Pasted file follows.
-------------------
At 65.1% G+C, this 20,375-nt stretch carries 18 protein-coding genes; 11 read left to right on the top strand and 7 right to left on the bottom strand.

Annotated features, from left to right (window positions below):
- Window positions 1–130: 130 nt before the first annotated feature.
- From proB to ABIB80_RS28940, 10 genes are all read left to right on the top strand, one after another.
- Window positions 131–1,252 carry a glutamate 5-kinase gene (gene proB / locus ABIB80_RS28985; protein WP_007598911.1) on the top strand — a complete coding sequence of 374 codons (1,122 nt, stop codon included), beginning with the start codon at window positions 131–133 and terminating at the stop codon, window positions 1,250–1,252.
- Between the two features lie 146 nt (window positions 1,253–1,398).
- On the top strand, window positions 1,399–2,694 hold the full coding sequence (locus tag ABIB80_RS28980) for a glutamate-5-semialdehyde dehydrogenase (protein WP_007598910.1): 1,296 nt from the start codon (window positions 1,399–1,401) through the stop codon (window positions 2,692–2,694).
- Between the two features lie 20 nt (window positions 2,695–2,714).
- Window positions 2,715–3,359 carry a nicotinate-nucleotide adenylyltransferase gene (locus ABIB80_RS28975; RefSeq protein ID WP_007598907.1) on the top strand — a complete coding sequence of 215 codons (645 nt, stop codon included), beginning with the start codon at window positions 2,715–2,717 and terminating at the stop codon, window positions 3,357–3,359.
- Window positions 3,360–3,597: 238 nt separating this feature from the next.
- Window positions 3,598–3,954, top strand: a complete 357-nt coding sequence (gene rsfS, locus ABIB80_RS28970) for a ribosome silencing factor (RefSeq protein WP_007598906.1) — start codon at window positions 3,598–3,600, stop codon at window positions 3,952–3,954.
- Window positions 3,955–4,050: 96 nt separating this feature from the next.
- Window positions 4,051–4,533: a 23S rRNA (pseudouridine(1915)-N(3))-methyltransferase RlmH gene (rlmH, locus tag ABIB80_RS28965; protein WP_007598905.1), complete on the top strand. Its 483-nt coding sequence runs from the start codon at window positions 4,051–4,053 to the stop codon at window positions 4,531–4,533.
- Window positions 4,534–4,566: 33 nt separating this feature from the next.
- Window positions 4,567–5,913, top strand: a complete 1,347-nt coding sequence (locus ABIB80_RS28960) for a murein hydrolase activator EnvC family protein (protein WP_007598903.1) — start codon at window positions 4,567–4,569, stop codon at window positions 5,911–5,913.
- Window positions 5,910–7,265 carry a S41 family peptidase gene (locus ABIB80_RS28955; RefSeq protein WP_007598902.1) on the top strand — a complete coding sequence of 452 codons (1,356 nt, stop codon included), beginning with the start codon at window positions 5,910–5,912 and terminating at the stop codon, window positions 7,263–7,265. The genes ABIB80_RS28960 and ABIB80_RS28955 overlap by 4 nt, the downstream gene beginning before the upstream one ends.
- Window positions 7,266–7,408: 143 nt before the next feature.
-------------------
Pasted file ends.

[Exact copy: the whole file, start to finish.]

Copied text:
At 65.1% G+C, this 20,375-nt stretch carries 18 protein-coding genes; 11 read left to right on the top strand and 7 right to left on the bottom strand.

Annotated features, from left to right (window positions below):
- Window positions 1–130: 130 nt before the first annotated feature.
- From proB to ABIB80_RS28940, 10 genes are all read left to right on the top strand, one after another.
- Window positions 131–1,252 carry a glutamate 5-kinase gene (gene proB / locus ABIB80_RS28985; protein WP_007598911.1) on the top strand — a complete coding sequence of 374 codons (1,122 nt, stop codon included), beginning with the start codon at window positions 131–133 and terminating at the stop codon, window positions 1,250–1,252.
- Between the two features lie 146 nt (window positions 1,253–1,398).
- On the top strand, window positions 1,399–2,694 hold the full coding sequence (locus tag ABIB80_RS28980) for a glutamate-5-semialdehyde dehydrogenase (protein WP_007598910.1): 1,296 nt from the start codon (window positions 1,399–1,401) through the stop codon (window positions 2,692–2,694).
- Between the two features lie 20 nt (window positions 2,695–2,714).
- Window positions 2,715–3,359 carry a nicotinate-nucleotide adenylyltransferase gene (locus ABIB80_RS28975; RefSeq protein ID WP_007598907.1) on the top strand — a complete coding sequence of 215 codons (645 nt, stop codon included), beginning with the start codon at window positions 2,715–2,717 and terminating at the stop codon, window positions 3,357–3,359.
- Window positions 3,360–3,597: 238 nt separating this feature from the next.
- Window positions 3,598–3,954, top strand: a complete 357-nt coding sequence (gene rsfS, locus ABIB80_RS28970) for a ribosome silencing factor (RefSeq protein WP_007598906.1) — start codon at window positions 3,598–3,600, stop codon at window positions 3,952–3,954.
- Window positions 3,955–4,050: 96 nt separating this feature from the next.
- Window positions 4,051–4,533: a 23S rRNA (pseudouridine(1915)-N(3))-methyltransferase RlmH gene (rlmH, locus tag ABIB80_RS28965; protein WP_007598905.1), complete on the top strand. Its 483-nt coding sequence runs from the start codon at window positions 4,051–4,053 to the stop codon at window positions 4,531–4,533.
- Window positions 4,534–4,566: 33 nt separating this feature from the next.
- Window positions 4,567–5,913, top strand: a complete 1,347-nt coding sequence (locus ABIB80_RS28960) for a murein hydrolase activator EnvC family protein (protein WP_007598903.1) — start codon at window positions 4,567–4,569, stop codon at window positions 5,911–5,913.
- Window positions 5,910–7,265 carry a S41 family peptidase gene (locus ABIB80_RS28955; RefSeq protein WP_007598902.1) on the top strand — a complete coding sequence of 452 codons (1,356 nt, stop codon included), beginning with the start codon at window positions 5,910–5,912 and terminating at the stop codon, window positions 7,263–7,265. The genes ABIB80_RS28960 and ABIB80_RS28955 overlap by 4 nt, the downstream gene beginning before the upstream one ends.
- Window positions 7,266–7,408: 143 nt before the next feature.